Fischer: Obama Wants to Arrest WWII Veterans

Bryan Fischer turns the right wing demagoguery up to 11 by claiming that President Obama wishes he could arrest all the World War II vets who want to visit memorials during the shutdown. And then he flat out lied and claimed that Obama sent more guards to stop vets from visiting the memorial than he sent to Benghazi.


ABC News already debunked that last lie when Rand Paul first uttered it. Not that either Paul or Fischer cares whether it’s true or not. If it makes Obama look bad, it must be true.


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  • Mr Ed

    NPR had George Will on this morning who claimed Obama doesn’t understand separation of powers. Bit of projection. The executive branch can not spend money, no matter how good or noble the cause, that Congress has approved.

  • unbound

    On the positive side, the antics of people like Fischer make soap operas look much better in comparison…


  • I went into Syracuse for a “sleep study” last night and the guy who hooked me up and monitored my sleep was a low information voter, seriously low, like if he was an automobile engine, he’da seized a long time ago. Anyhoo,, he said it’s ALL Obama’s fault–EVERYTHING that’s happened since he took office. He also said that he doesn’t believe in wealth redistribution–and he works for the VA? He says if you want to work you have the right to keep your money and if you don’t want to work you have the right to starve. He also said we need unions because otherwise workers get screwed (I guess it’s not by those people that are just “working to get ahead and keeping what’s theirs”). And, THEN, he said we need to stop going to war and sending all of our money overseas and stop paying farmers to not grow crops because we NEED TO TAKE CARE OF OUR OWN POOR AND HUNGRY PEOPLE. Plus, he said, Obama’s goal is to put more and more people on the “government teat(*” and break the backs of the working man.

    How can you argue with someone that breathtakingly ill-informed? I did not tell him that he was a fucking moron because, well, I didn’t want to wake up in Area 51 with no internal organz, so there!

    * He was actually a nice man, just not very bright, so I didn’t tell him that “government” is a pronunciation that would get you shot in the People’s Republic of Teabagchea–because it would indicate that you been schooled up.

  • eric

    I never understood why there were gates around it in the first place. It’s an open-air stone memorial in a large public space. Heck, except for two small cupolas it doesn’t even have a roof. Park Service furlough should naturally lead to open access. Maybe a sign that says “Government in shut down – visit at your own risk” to address liability.

    Evidently the park service also put barriers up around the MLK memorial before they went on furlough too, which is equally nonsensical – it’s just a statue on a pedestal in a park. WTF park service?

  • Olav

    Eric, I suppose parks and monuments must also be maintained and protected from vandalism and such?

    “Visit at own risk” may not be possible if the park service has a legal obligation to guarantee safety for visitors.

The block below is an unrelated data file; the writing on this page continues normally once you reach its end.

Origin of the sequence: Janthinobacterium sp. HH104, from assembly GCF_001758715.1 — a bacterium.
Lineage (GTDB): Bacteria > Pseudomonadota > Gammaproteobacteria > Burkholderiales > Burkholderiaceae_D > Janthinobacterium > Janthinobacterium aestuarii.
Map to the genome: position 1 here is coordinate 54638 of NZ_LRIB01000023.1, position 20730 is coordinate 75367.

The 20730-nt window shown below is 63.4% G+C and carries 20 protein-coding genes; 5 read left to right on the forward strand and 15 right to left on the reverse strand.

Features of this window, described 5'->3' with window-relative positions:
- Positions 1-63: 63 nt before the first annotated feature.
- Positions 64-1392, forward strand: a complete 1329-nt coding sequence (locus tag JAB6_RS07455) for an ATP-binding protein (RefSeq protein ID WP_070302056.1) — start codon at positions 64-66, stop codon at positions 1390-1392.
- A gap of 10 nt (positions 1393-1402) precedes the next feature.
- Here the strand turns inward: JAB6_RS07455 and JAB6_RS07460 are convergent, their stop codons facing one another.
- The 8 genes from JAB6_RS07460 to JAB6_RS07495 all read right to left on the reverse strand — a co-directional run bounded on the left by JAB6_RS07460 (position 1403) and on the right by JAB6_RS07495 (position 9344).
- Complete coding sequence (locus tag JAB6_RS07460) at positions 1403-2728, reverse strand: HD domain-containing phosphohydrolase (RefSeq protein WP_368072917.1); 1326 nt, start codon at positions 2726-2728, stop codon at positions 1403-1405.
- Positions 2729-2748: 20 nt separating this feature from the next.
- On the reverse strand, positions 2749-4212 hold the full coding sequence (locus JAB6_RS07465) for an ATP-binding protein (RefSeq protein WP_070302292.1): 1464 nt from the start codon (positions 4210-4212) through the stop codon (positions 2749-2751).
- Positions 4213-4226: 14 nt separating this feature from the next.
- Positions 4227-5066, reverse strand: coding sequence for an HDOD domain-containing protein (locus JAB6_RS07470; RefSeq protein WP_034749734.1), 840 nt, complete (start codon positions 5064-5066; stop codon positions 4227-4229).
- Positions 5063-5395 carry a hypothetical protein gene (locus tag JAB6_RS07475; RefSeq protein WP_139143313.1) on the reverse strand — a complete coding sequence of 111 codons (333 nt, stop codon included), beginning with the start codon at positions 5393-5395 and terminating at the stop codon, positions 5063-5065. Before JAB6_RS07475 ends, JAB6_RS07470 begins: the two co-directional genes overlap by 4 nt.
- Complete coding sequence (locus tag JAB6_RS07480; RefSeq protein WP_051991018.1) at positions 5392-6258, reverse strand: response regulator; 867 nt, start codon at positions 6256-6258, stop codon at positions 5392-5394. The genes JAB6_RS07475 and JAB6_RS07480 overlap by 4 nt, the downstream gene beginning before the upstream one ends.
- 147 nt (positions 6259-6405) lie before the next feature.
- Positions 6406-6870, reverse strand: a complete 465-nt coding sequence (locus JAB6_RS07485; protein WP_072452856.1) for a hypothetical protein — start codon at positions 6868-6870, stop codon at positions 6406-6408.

Just guessing, I am not American.

  • dogmeat


    Odds are good they had some sort of guideline that stated they were supposed to put up barricades. Whether it was even specifically for the shutdown or related to some other sort of limitation of access, it’s hard to say.

    After the incident with graffiti at the Lincoln Memorial, odds are good they implemented some minimal level of security at other monuments. Without any evidence or specific knowledge, I would suspect that some of these actions were related to that in concert with the shutdown.

  • Randomfactor

    Yeah, I’d give it half an hour before some clown spraypainted “Noboma is a n*ggre” over the monument if it were opened with no patrols.

  • eric

    @6: I doubt very much any plaintiff would win a suit against the Park Service for not keeping them safe when the NPS is furloughed.

    @6-@8: the vandalism issue…I can see in theory how restricting access to prevent damage could be a reasonable policy. In practice, the WWII memorial barricades were waist high. They clearly had no real ability to deter vandals. That sort of fencing-off is a nonsensical action, even if the goal is sensible. Do it right or don’t do it at all.

  • magistramarla

    Eric – I listened to a great explanation about this on the radio.

    Vandalism is a concern, but there is also the possibility that our national symbols might be targets for terrorists. The barricades might not be very high, but there are definitely people there guarding who are out of sight, just not the number of guards that would be present when the general public is present.

    I would think that veterans ought to have some respect for those who are guarding despite not being paid this month, as well as those who have been furloughed.

  • eric

    there are definitely people there guarding who are out of sight, just not the number of guards that would be present when the general public is present.

    Okay…so then why have the waist-high fences? What do the fences, specifically, add?

  • What are “privately-owned national parks”?

  • exdrone


    Sometimes, parks and monuments have hours of operations to prevent vagrancy. The physical barriers are a positive demonstration of when the monument/park is open. They don’t so much prevent people from entering as provide evidence that you are consciously contravening the regulations, as opposed to wandering in by accident, if they decide to arrest you for trespassing.

  • caseloweraz

    I’m pretty sure everything is covered by video surveillance too, so there would be quick reaction to anyone crossing a barrier.